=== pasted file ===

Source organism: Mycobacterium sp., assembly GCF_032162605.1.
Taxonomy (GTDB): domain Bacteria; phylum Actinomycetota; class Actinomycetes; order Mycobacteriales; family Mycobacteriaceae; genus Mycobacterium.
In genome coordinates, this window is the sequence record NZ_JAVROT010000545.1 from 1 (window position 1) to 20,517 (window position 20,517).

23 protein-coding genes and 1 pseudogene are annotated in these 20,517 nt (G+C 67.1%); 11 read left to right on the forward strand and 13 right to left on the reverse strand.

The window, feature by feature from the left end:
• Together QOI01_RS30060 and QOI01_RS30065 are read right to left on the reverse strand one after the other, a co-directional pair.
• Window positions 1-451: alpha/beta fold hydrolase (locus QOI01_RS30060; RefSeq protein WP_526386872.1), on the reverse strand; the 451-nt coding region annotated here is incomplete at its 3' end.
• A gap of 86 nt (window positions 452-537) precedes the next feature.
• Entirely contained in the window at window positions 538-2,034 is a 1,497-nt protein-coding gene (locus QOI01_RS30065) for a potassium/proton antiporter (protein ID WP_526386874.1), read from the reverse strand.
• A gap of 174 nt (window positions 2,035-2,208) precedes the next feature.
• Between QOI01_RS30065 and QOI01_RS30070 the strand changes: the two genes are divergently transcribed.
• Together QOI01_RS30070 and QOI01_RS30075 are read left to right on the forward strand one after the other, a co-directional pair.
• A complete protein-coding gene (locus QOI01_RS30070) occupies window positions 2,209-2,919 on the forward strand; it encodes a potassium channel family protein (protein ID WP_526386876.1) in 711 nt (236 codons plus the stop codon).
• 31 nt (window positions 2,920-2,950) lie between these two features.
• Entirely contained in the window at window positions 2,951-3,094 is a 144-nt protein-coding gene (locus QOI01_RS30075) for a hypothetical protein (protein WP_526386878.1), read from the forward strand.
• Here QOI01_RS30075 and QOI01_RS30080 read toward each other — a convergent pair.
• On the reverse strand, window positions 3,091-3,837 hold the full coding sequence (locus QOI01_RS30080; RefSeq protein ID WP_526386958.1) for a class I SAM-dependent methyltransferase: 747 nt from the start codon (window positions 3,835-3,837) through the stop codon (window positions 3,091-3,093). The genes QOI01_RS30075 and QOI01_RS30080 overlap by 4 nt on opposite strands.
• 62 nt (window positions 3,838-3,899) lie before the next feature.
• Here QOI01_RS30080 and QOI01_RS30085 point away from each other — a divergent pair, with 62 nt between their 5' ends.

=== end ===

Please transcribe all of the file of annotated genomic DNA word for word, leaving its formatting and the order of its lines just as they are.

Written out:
Source organism: Mycobacterium sp., assembly GCF_032162605.1.
Taxonomy (GTDB): domain Bacteria; phylum Actinomycetota; class Actinomycetes; order Mycobacteriales; family Mycobacteriaceae; genus Mycobacterium.
In genome coordinates, this window is the sequence record NZ_JAVROT010000545.1 from 1 (window position 1) to 20,517 (window position 20,517).

23 protein-coding genes and 1 pseudogene are annotated in these 20,517 nt (G+C 67.1%); 11 read left to right on the forward strand and 13 right to left on the reverse strand.

The window, feature by feature from the left end:
• Together QOI01_RS30060 and QOI01_RS30065 are read right to left on the reverse strand one after the other, a co-directional pair.
• Window positions 1-451: alpha/beta fold hydrolase (locus QOI01_RS30060; RefSeq protein WP_526386872.1), on the reverse strand; the 451-nt coding region annotated here is incomplete at its 3' end.
• A gap of 86 nt (window positions 452-537) precedes the next feature.
• Entirely contained in the window at window positions 538-2,034 is a 1,497-nt protein-coding gene (locus QOI01_RS30065) for a potassium/proton antiporter (protein ID WP_526386874.1), read from the reverse strand.
• A gap of 174 nt (window positions 2,035-2,208) precedes the next feature.
• Between QOI01_RS30065 and QOI01_RS30070 the strand changes: the two genes are divergently transcribed.
• Together QOI01_RS30070 and QOI01_RS30075 are read left to right on the forward strand one after the other, a co-directional pair.
• A complete protein-coding gene (locus QOI01_RS30070) occupies window positions 2,209-2,919 on the forward strand; it encodes a potassium channel family protein (protein ID WP_526386876.1) in 711 nt (236 codons plus the stop codon).
• 31 nt (window positions 2,920-2,950) lie between these two features.
• Entirely contained in the window at window positions 2,951-3,094 is a 144-nt protein-coding gene (locus QOI01_RS30075) for a hypothetical protein (protein WP_526386878.1), read from the forward strand.
• Here QOI01_RS30075 and QOI01_RS30080 read toward each other — a convergent pair.
• On the reverse strand, window positions 3,091-3,837 hold the full coding sequence (locus QOI01_RS30080; RefSeq protein ID WP_526386958.1) for a class I SAM-dependent methyltransferase: 747 nt from the start codon (window positions 3,835-3,837) through the stop codon (window positions 3,091-3,093). The genes QOI01_RS30075 and QOI01_RS30080 overlap by 4 nt on opposite strands.
• 62 nt (window positions 3,838-3,899) lie before the next feature.
• Here QOI01_RS30080 and QOI01_RS30085 point away from each other — a divergent pair, with 62 nt between their 5' ends.